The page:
(TNS) -- ANDERSON – Since the invention of the camera, it has played a crucial role in criminal investigations, as technology has advanced law enforcement agencies using dash and body cameras.
The cameras and video system at the Madison County Jail are instrumental for the safety of inmates and correctional officers because they allow the observation of most areas of the jail.
The images captured by the camera are recorded and can be used for criminal investigations involving inmates and as a defense for correctional officers if inmates allege abuse.
Last week the Madison County Council approved a $110,000 appropriation from the public safety county option income tax safety fund for an upgrading of the cameras and recording system at the jail.
The jail has 120 cameras and Sheriff Scott Mellinger said there have been recording problems with the system for a lengthy period.
“The cameras are invaluable for incidents inside and outside the jail,” Mellinger said. “Video is used for multiple needs. We have had occasions where during the booking procedure we have needed to observe an offender’s behavior or even an officer’s behavior to determine circumstances that led up to an allegation.”
He said the jail staff never knows when the recording system is not working and that made an upgrade of the system necessary.
Lisa Cannon, director of the Information Technology Department, said the video recording system at the jail is not a stable situation.
“I’m begging you to act on it now,” she said.
Mellinger said Monday that the upgrade includes up to 20 new cameras, new wiring and recording equipment. He said over the years the county has replaced some of the cameras.
“The biggest problem is the recording system,” he said. “There are only so many cameras that can be placed on one recorder. We need more video recorders.”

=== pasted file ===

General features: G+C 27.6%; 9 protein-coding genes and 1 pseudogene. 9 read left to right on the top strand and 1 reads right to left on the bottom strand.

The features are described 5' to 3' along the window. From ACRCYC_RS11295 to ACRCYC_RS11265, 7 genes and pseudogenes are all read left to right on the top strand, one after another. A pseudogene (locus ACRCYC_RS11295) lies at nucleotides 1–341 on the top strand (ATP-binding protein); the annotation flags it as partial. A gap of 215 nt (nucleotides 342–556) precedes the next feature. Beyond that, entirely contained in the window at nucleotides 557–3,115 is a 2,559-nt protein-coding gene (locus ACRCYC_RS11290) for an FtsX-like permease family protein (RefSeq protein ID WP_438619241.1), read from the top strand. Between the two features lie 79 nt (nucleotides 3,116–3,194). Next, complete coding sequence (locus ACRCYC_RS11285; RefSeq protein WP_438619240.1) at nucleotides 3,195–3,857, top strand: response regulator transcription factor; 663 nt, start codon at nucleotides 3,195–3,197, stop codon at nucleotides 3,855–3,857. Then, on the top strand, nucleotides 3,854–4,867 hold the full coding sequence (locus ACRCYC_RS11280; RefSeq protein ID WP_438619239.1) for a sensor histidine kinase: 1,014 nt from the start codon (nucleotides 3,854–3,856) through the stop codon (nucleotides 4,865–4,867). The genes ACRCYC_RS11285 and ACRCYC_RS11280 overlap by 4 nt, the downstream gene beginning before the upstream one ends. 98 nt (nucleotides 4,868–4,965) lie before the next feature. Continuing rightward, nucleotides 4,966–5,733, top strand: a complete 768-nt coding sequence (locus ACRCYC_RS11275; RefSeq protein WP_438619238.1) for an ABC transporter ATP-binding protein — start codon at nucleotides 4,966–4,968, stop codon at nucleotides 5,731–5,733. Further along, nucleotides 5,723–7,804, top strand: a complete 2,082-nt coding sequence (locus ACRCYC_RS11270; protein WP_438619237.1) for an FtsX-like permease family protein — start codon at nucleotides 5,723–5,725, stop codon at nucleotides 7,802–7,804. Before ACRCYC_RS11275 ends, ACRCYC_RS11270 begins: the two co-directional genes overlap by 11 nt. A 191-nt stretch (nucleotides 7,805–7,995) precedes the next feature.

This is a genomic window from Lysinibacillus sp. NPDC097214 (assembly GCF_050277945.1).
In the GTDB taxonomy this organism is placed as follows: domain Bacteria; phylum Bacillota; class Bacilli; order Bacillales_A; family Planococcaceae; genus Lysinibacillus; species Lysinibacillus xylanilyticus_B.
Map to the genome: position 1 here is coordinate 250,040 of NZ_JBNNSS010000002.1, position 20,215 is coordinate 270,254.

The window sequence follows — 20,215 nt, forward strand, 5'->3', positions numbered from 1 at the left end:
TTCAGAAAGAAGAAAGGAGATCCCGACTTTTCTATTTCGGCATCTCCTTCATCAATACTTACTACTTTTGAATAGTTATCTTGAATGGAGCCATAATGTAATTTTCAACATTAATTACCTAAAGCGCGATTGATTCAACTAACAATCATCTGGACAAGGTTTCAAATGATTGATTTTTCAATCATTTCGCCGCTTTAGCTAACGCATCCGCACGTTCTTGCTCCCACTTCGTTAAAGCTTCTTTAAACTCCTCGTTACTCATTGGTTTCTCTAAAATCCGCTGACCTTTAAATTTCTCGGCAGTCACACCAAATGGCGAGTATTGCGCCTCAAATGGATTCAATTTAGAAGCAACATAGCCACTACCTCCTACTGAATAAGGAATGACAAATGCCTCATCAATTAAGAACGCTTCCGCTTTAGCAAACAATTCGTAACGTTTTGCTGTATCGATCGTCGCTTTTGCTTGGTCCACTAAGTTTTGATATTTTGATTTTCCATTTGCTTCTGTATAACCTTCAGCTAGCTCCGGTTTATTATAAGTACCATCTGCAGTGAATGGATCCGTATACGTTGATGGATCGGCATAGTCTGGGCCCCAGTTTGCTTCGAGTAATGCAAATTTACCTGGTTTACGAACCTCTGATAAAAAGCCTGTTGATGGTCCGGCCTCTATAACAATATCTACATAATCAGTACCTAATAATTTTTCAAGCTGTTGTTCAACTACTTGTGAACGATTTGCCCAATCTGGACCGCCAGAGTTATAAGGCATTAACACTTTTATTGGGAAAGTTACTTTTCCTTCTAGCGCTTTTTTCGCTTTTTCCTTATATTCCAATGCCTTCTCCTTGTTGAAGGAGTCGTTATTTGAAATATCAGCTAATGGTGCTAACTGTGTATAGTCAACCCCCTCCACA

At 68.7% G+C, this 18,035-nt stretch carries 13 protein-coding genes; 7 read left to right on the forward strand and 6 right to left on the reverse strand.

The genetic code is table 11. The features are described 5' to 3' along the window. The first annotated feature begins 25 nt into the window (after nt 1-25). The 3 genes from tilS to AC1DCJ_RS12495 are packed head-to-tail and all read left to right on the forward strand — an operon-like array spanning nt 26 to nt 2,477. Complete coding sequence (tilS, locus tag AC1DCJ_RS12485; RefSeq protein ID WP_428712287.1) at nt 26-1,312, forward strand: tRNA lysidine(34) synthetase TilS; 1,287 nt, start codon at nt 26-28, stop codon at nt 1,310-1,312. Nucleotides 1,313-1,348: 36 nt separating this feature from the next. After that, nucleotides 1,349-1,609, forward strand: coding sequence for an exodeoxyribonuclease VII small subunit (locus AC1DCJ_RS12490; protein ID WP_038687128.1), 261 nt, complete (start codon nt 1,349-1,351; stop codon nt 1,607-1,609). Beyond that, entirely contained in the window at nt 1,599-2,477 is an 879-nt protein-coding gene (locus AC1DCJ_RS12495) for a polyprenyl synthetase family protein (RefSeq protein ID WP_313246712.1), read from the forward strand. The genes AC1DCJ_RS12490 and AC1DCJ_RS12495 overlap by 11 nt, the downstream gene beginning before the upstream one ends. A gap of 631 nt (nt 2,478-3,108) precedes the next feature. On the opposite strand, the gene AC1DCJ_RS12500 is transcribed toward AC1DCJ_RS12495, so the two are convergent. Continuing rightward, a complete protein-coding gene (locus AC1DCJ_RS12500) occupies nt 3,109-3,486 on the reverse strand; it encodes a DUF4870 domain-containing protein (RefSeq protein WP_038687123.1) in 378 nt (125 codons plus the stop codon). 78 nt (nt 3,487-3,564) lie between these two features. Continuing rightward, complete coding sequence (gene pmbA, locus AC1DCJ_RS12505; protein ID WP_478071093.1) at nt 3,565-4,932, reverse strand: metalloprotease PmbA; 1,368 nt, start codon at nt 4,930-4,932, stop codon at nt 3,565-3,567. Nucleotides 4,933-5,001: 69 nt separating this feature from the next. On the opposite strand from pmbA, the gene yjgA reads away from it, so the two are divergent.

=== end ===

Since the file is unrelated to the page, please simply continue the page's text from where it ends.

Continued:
Mellinger said the cameras are used to observe suicidal inmates around the clock and this observation can be the difference between life and death.
Councilman Brent Holland, R-at large, wanted to table the funding request for one month to investigate the cost of the upgrades.
Several council members indicated they didn’t want to delay the funding because of safety concerns for correctional officers and inmates.
In other business, the council approved the hiring of one of three new employees requested by the Information Technology system.
Cannon said the department currently has six employees, the same number as when the county was hit by a ransomware request last year that locked up the county’s computer system.
The position approved was a desktop analyst with an annual salary of $38,723.
The council denied a request for a hardware tech with a salary of $45,895 and a network administrator at a salary of $59,410.
Cannon said she will renew the request for the two positions in September when the County Council begins the 2018 budget review process.
©2017 The Herald Bulletin (Anderson, Ind.) Distributed by Tribune Content Agency, LLC.